Art to celebrate persecuted community on display in Rotherham

Art to celebrate persecuted community on display in Rotherham

By Jill Theobald | 26/04/2022

Art to celebrate persecuted community on display in Rotherham

A CREATIVE project designed to raise the profile and celebrate the strengths of “one of the most persecuted” communities has resulted in a piece of artwork that will go on display in Rotherham thanks to a funding boost.

Rotherham-based Artful — a social enterprise using the arts as an inspirational tool for community engagement — received £800 funding from IVE, a creative education provider, as part of its micro-commission fund to support Yorkshire artists.  

Artist and creative director of Artful Vicky Hilton, who founded the not-for-profit social enterprise in 2018, said the aim was to “open up access to high quality art provision and experiences in communities and work with partners to engage with people”.

She said: “We put in a proposal to IVE about working with the Romany community which is one of the most persecuted groups.

“We asked young people to share what things they were proud of.

“We chatted about heritage and culture, and there was a lot of idea generation through group discussion.

“Some people shared the importance of family, others food, or music. One young boy said he was proud of his community’s ‘resilience’, which is great.

“It’s about holding onto feelings and traditions and being proud of them, as well as dispelling myths.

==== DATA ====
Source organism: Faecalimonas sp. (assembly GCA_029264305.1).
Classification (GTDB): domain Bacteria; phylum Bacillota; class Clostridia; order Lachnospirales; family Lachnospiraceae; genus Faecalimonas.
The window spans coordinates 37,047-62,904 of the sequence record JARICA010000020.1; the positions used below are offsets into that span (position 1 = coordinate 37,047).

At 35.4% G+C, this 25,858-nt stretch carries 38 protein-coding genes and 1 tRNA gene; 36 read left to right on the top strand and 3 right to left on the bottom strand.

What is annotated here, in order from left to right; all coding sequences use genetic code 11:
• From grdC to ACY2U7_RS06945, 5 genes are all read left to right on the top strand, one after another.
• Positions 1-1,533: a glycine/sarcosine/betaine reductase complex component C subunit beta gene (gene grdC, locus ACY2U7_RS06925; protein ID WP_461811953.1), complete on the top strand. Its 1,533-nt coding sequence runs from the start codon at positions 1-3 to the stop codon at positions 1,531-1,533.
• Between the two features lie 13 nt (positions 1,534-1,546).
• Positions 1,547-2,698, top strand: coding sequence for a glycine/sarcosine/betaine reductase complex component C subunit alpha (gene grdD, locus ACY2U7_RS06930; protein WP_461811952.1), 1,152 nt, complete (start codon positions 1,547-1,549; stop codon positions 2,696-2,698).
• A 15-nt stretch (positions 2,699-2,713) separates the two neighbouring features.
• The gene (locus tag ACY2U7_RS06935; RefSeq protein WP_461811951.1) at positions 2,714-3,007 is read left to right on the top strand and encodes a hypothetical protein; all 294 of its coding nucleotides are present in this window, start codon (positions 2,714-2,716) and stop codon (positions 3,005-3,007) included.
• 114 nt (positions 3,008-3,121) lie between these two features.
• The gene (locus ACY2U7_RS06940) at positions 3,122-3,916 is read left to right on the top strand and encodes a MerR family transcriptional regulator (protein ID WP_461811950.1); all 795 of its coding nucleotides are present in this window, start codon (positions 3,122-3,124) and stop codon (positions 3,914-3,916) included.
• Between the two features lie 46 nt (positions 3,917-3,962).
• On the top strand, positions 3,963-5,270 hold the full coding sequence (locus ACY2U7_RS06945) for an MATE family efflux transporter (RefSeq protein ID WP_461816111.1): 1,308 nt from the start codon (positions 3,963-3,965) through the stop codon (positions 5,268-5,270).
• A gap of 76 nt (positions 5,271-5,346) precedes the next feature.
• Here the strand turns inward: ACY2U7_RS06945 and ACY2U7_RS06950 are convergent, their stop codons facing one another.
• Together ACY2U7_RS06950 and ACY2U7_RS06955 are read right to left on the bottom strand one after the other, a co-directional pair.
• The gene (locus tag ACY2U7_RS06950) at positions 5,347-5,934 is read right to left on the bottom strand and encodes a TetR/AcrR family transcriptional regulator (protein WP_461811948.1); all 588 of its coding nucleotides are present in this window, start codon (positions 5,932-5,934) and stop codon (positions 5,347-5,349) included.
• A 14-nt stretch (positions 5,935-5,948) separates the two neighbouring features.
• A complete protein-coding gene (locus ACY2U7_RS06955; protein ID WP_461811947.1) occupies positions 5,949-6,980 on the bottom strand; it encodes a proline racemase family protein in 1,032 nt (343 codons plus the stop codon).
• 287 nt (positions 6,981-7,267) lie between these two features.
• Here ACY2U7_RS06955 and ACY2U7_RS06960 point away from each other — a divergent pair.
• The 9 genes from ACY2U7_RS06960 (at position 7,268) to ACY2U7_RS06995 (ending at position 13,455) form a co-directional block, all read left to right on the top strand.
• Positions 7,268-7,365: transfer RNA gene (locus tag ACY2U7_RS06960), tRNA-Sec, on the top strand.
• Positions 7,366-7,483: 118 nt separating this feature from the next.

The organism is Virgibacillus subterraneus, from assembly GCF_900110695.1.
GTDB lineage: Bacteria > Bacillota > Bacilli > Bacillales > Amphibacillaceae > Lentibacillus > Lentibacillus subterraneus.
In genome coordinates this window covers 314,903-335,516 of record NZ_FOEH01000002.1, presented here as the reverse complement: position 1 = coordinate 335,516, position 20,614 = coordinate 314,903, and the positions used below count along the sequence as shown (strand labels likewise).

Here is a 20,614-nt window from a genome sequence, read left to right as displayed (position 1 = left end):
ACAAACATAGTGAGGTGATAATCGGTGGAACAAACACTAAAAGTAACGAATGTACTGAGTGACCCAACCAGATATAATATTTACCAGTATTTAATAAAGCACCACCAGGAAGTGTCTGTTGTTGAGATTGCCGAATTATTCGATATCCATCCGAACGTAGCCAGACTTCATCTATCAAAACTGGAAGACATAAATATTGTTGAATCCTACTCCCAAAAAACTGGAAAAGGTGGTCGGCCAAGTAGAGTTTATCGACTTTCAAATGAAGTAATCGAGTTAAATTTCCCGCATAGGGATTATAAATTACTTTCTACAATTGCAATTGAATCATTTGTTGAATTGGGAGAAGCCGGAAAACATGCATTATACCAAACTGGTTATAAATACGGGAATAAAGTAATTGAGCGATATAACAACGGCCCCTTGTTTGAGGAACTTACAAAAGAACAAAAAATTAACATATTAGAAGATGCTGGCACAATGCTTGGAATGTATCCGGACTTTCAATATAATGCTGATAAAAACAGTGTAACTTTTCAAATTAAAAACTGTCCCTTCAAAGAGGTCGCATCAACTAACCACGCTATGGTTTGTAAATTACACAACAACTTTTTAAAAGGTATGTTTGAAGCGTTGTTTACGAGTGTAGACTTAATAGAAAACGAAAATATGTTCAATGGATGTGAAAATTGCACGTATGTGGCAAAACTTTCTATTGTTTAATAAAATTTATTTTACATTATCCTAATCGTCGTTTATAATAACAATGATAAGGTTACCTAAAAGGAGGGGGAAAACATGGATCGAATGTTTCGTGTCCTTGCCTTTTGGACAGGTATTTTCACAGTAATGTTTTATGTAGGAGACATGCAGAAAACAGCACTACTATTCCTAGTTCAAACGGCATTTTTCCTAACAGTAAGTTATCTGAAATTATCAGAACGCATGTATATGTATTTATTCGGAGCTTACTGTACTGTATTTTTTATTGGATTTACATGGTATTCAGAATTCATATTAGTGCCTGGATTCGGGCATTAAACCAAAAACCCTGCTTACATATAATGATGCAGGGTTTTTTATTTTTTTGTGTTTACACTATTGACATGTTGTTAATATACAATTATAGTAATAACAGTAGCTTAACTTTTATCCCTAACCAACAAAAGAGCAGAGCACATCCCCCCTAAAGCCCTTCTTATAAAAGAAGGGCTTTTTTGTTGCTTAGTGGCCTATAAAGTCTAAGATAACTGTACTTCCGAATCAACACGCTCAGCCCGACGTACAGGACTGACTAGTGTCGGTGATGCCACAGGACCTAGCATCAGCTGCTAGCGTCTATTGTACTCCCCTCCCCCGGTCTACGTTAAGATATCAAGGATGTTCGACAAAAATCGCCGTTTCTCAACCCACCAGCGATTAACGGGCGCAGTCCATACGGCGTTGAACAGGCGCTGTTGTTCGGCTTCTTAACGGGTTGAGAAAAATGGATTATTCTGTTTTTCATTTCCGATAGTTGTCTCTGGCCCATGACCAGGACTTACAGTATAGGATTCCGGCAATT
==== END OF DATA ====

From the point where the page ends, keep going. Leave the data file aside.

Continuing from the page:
“The next session was about turning the themes into a piece of art to be displayed in libraries and at events giving a voice to younger people.

“It’s been designed to look like a protest banner from the Miners’ Strike or the Suffrage Movement to make sure people look at it and see the important message.”

Vicky, who has worked in Rotherham for 20 years including previously as a youth engagement officer at Clifton Park Museum, said some of the people Artful worked with on the project included workshop support workers Mario Gabor and Roland Sarissky.

“I started working with Mario when he was a child aged eight — he’s just turned 20!” she said.

“We’ve established those relationships of trust that can help tackle negative perceptions.  

“People can initially be quite suspicious — and rightly so when your community has been persecuted for years.

“But it just shows we’re committed to developing those long-term relationships and ensuring these role models are there representing people in their community.”

The artwork will go on display at Ferham Spring Festival — in Ferham Park on April 30 — then later at Ferham Children’s Centre.

The micro-commission funding from IVE — a bridge organisation for the Arts Council of England — went to 15 projects across Yorkshire to “develop creative practices that reflect the diversity of the region”.

Verity Clarke, IVE programme director, said: “There are many barriers that young people face in finding high quality creative opportunities that are easy to access and respond to their needs.

“Through our micro-commissions, we are supporting practitioners to be proactive in developing their practice so some of those barriers are lifted.”



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